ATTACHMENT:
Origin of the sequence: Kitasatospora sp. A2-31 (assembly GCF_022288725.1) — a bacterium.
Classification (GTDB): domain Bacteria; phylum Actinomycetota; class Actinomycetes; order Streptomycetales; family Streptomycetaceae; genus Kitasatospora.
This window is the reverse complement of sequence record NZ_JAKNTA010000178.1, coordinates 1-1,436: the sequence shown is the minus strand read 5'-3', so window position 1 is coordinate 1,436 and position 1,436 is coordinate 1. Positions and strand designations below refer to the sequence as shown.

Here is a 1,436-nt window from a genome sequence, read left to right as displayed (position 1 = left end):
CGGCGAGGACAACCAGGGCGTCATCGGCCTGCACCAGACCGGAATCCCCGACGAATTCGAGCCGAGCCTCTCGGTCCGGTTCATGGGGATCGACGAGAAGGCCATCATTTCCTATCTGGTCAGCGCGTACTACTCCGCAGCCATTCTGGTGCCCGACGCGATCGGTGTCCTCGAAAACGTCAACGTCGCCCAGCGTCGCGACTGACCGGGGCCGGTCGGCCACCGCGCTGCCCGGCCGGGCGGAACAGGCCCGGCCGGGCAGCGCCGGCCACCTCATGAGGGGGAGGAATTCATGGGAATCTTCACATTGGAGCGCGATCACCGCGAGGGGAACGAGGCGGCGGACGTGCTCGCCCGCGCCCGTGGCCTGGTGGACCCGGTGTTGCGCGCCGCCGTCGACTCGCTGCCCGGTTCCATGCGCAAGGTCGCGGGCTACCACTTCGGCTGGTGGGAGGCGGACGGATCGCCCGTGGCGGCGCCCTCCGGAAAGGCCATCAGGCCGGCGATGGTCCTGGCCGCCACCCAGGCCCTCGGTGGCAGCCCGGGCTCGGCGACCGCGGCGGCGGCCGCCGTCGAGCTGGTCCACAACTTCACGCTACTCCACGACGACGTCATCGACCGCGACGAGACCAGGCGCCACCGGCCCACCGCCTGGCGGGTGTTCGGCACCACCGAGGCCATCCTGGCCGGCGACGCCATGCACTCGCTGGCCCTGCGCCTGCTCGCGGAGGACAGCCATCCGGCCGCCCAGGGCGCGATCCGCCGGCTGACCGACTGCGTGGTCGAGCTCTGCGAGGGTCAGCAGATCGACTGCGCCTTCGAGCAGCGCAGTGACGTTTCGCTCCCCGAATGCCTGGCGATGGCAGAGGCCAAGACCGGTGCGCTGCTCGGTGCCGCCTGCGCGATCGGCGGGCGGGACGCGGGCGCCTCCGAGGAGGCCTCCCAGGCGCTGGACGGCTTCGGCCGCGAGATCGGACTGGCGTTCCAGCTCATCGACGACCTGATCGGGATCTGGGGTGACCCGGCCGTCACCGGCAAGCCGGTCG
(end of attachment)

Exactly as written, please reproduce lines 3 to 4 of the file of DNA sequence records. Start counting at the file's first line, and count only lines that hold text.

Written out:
This window is the reverse complement of sequence record NZ_JAKNTA010000178.1, coordinates 1-1,436: the sequence shown is the minus strand read 5'-3', so window position 1 is coordinate 1,436 and position 1,436 is coordinate 1. Positions and strand designations below refer to the sequence as shown.

Here is a 1,436-nt window from a genome sequence, read left to right as displayed (position 1 = left end):